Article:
Grad School Amid COVID: How Grit and Faculty Support Helped UH Student Succeed - University of Houston
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Grad School Amid COVID: How Grit and Faculty Support Helped UH Student Succeed

Jorge Mendoza, who earned his M.Ed. in curriculum and instruction in May 2022, works as an instructional designer at San Jacinto College.

Posted Oct. 4, 2022Completing a graduate degree can be difficult for anyone, but the pandemic has posed additional obstacles.

Jorge Mendoza, who caught COVID-19 in late July 2021 as he was working on his master’s degree at the University of Houston College of Education, knows the struggle.

“It’s a blessing that I’m here, because it was bad,” he said. “If I took three or four steps, I would be hyperventilating,”

Mendoza persevered with the support of his professors, ultimately earning his M.Ed. in curriculum and instruction in May 2022 and recently starting his dream job as an instructional designer at San Jacinto College.

None of that seemed possible during the weeks he battled COVID. 

At the time, Mendoza taught a second-grade bilingual class at Patterson Elementary in the Conroe Independent School District. Worried about missing the chance to connect with his students at the start of the semester and too ill to complete his capstone project, he considered dropping out of the master’s program. But faculty exercised flexibility amid the pandemic, and Mendoza received extensions to finish his assignments.

“In spite of hardships, Jorge remained resilient,” Clinical Assistant Professor Bulent Dogan said. “It was a time when he was in need of extra help from us as faculty members. I am delighted to have been able to provide him with both academic and mentoring support.”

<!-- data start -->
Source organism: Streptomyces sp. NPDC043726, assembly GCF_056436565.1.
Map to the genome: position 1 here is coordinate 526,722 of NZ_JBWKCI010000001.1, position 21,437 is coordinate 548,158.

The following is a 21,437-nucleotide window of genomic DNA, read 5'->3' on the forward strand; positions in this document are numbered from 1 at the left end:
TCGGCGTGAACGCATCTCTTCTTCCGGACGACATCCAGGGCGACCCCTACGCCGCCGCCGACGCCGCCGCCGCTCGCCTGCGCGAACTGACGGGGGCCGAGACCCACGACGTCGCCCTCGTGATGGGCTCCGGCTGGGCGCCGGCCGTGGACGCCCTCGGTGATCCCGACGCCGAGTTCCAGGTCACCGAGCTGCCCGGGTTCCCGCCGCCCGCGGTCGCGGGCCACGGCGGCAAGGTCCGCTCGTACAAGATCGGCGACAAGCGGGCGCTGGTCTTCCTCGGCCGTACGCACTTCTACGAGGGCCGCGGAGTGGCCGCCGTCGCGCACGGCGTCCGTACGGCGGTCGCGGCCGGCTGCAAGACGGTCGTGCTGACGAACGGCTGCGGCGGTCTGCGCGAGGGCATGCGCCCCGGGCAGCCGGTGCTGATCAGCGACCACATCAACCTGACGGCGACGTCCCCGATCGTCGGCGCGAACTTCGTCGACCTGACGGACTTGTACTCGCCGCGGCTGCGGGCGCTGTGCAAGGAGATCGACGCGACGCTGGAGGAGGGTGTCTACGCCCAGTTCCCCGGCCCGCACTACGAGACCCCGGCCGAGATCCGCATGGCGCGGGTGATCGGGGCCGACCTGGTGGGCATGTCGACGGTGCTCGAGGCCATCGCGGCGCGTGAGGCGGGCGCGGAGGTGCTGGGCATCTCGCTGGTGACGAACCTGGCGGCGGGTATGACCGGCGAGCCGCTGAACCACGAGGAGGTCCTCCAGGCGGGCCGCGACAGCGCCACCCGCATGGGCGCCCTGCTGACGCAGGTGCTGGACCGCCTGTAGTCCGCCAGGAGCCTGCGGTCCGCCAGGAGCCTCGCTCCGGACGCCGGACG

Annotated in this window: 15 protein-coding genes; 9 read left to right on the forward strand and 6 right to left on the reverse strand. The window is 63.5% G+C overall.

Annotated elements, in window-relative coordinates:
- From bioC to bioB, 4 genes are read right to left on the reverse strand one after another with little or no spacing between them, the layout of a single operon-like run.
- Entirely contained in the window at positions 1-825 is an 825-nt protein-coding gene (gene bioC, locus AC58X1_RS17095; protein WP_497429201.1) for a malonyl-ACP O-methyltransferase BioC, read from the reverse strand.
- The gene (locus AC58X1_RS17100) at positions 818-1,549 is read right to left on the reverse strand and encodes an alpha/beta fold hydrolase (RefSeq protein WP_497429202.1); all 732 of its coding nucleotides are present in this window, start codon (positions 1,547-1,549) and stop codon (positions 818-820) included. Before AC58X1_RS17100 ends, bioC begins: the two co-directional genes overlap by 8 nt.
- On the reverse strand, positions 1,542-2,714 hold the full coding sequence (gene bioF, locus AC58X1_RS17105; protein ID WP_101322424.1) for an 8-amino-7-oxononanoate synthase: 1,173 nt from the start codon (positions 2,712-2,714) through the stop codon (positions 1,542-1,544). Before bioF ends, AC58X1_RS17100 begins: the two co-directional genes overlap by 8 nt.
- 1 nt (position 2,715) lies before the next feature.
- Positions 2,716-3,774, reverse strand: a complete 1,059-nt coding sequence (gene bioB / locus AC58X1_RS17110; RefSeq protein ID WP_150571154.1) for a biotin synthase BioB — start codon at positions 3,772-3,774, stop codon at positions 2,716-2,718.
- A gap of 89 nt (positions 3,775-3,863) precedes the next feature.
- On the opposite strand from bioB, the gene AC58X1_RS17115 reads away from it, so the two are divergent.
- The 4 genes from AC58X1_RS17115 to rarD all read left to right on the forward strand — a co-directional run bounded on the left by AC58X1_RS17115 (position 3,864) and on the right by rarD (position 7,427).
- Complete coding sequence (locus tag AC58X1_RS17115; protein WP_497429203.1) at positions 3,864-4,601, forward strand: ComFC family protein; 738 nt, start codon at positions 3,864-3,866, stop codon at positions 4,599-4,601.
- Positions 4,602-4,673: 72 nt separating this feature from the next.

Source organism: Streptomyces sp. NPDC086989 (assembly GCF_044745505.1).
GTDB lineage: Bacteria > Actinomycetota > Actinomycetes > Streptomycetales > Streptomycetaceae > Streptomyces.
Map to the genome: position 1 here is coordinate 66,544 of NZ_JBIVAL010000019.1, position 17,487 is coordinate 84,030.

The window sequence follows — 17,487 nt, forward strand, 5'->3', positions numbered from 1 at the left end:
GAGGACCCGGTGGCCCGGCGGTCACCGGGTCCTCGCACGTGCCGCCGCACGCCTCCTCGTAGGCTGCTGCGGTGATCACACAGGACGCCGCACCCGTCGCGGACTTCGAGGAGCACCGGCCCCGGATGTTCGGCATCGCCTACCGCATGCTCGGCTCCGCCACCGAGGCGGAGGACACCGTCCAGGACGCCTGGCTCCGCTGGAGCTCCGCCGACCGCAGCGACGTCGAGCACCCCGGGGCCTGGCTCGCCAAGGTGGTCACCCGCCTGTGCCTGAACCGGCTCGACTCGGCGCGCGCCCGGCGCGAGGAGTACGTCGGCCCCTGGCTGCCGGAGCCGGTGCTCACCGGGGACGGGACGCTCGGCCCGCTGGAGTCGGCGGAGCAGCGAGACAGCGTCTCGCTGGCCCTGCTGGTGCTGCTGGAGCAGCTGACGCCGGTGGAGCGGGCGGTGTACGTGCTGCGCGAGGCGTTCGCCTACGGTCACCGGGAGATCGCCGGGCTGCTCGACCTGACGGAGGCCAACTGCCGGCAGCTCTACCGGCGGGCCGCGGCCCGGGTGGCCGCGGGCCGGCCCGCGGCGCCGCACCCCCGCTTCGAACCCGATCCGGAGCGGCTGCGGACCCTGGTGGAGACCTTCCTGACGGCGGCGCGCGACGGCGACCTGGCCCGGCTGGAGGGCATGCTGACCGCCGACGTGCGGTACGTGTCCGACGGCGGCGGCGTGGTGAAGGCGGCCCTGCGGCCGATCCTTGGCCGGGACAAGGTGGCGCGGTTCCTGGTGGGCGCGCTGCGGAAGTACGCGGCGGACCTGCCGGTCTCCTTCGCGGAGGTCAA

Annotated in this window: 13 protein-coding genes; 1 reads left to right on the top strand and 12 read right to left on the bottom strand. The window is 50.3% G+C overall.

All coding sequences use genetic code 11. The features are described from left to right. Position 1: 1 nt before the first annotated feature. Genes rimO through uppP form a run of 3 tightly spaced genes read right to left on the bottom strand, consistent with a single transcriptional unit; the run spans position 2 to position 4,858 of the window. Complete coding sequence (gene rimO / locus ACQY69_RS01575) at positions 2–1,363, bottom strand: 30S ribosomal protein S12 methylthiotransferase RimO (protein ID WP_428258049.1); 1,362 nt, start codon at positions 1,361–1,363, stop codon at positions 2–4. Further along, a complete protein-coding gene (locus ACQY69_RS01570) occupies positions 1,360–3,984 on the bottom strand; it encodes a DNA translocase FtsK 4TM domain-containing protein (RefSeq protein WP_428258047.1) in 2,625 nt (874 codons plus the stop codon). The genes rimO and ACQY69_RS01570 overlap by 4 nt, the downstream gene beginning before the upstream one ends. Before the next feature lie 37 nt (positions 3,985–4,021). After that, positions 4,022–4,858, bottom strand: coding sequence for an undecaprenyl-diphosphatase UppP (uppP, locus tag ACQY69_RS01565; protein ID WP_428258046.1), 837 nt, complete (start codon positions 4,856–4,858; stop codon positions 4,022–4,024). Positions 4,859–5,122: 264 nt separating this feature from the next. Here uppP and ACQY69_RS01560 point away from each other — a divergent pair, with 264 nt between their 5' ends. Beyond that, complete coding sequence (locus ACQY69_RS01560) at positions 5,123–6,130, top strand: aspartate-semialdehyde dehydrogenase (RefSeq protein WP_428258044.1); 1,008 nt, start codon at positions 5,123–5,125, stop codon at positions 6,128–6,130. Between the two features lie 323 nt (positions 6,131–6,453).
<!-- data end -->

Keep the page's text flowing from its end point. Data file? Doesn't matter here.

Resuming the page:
Mendoza’s former student drew a portrait of the two of them. Her description (edited for clarity) reads in part, “Mr. Mendoza is so good with the kids and with the leaders and heroes. He always does good things for us.”

Mendoza earned his master’s degree more than a decade after graduating from UH with a bachelor’s degree in interdisciplinary studies in 2011. His undergraduate years were affected by illness, too, when his mother died from stomach cancer. “Seeing your mom in pain? It’s no good,” he said.

Unable to cover tuition, Mendoza had to drop out of college. Homeless until relatives assisted, Mendoza worked in retail before returning to UH and getting certified as a bilingual teacher.

I never thought I was going to be a teacher,” he said. Growing up, he was most passionate about technology, but his mother, a lifelong educator, encouraged him after he graduated high school to consider teaching.

He came to realize the joys of watching students learn and grow.

“Teaching is a blessing,” said Mendoza, remembering a student who struggled with addition early in the year but learned multiplication and division by the end. “It’s just the greatest reward you can get.”

For graduate school, he was able to focus on his interest in technology through the College of Education’s learning, design and technology specialization. Now he’s on to the next phase of his career, using his master’s degree to provide instructional support to departments and faculty at San Jacinto College.

Mendoza said he drew upon his capstone project during the job interview process. He showed off the website he developed with personalized instructional videos to help teachers engage students beyond worksheets and premade programs. “I don’t have the words to express my full gratitude,” he said of UH, “but please know that the LDT program helped change my life.”

That, Dogan said, is the goal. “We expose our graduates to a wide variety of tools and skills in the field of e-learning technologies, and they become fully prepared to handle the needs of corporations and educational organizations.”

— By Lillian Hoang

— Photos courtesy of Jorge Mendoza